The Central New York region is rich with history, dating back to a population boom during the industrial revolution. But along with that comes an aging housing stock that in many ways provides substandard living conditions for today’s residents. In Syracuse, 47 percent of the current housing stock was constructed in 1939 or earlier. Of the nearly 56,500 households within the city, 24.0 percent suffer from at least one severe housing problem such as a lack of complete kitchen or plumbing facilities.
Lead paint was banned in 1978, but more than 90 percent of occupied homes in the city of Syracuse were built before that regulation was enacted. As a result, the Onondaga County Health Department reports 11.1 percent of Syracuse children tested in 2017 were shown to have elevated lead levels.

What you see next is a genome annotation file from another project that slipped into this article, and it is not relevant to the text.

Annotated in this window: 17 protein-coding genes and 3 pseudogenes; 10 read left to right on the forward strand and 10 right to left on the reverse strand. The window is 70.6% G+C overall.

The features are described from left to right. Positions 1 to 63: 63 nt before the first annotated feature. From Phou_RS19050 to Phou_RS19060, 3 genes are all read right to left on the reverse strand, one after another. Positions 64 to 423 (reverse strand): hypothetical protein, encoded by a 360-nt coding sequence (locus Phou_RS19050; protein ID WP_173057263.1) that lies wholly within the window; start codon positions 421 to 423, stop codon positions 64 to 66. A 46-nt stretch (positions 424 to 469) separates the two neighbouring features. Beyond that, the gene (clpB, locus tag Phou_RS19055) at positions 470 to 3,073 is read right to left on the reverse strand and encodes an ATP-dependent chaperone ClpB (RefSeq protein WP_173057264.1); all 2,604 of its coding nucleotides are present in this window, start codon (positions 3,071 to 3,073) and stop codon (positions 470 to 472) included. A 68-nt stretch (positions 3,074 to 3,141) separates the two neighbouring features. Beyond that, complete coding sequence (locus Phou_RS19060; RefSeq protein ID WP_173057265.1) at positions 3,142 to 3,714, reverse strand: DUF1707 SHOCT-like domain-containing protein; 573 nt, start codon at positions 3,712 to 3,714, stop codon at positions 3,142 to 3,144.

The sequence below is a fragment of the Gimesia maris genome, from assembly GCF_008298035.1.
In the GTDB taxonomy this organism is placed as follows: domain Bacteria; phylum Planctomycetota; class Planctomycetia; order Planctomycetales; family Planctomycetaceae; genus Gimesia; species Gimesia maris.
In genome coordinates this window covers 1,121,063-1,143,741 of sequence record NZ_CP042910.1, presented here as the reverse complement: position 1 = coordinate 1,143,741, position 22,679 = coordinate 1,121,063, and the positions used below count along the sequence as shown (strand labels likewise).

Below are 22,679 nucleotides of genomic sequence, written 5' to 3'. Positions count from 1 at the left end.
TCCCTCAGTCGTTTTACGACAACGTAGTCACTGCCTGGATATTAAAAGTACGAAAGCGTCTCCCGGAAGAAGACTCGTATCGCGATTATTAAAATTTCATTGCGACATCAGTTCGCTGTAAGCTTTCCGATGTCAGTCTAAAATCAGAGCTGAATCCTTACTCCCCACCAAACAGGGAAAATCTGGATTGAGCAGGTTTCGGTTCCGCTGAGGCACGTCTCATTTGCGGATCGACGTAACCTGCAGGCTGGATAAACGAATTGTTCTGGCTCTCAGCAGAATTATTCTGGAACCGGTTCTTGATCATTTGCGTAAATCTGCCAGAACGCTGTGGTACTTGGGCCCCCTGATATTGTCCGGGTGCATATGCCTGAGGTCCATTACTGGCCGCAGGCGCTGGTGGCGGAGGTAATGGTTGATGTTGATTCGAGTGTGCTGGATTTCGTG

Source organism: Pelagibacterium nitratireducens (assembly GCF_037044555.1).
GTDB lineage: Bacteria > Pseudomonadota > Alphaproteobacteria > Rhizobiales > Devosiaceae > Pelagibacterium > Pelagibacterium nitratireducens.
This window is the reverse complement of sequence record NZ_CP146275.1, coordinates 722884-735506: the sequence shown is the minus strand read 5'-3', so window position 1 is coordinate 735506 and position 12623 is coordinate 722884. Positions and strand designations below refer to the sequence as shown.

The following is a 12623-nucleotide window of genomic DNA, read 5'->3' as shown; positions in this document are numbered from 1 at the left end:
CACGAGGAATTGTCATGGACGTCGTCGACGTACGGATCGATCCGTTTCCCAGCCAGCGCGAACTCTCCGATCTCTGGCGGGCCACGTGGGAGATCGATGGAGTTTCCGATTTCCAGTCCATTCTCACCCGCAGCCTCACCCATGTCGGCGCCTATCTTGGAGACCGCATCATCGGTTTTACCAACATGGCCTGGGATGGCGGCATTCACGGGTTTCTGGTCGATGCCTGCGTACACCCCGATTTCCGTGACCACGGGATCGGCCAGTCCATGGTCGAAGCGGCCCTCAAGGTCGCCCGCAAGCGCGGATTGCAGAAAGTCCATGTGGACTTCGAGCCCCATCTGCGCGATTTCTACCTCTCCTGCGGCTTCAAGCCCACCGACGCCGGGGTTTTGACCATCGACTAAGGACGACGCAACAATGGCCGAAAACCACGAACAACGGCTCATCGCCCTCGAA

Central New York boasts an affordable cost of living, but there are still great disparities in terms of who in our community can afford to own a home. While home ownership is not necessarily for everyone, it can instill a sense of pride, which critically impacts the quality of life in our neighborhoods — including our health, security, education and progress as a community.
As we examine our indicators and think about the future growth and development of our region, it is imperative that we consider the availability of safe, affordable housing in both our urban and rural communities.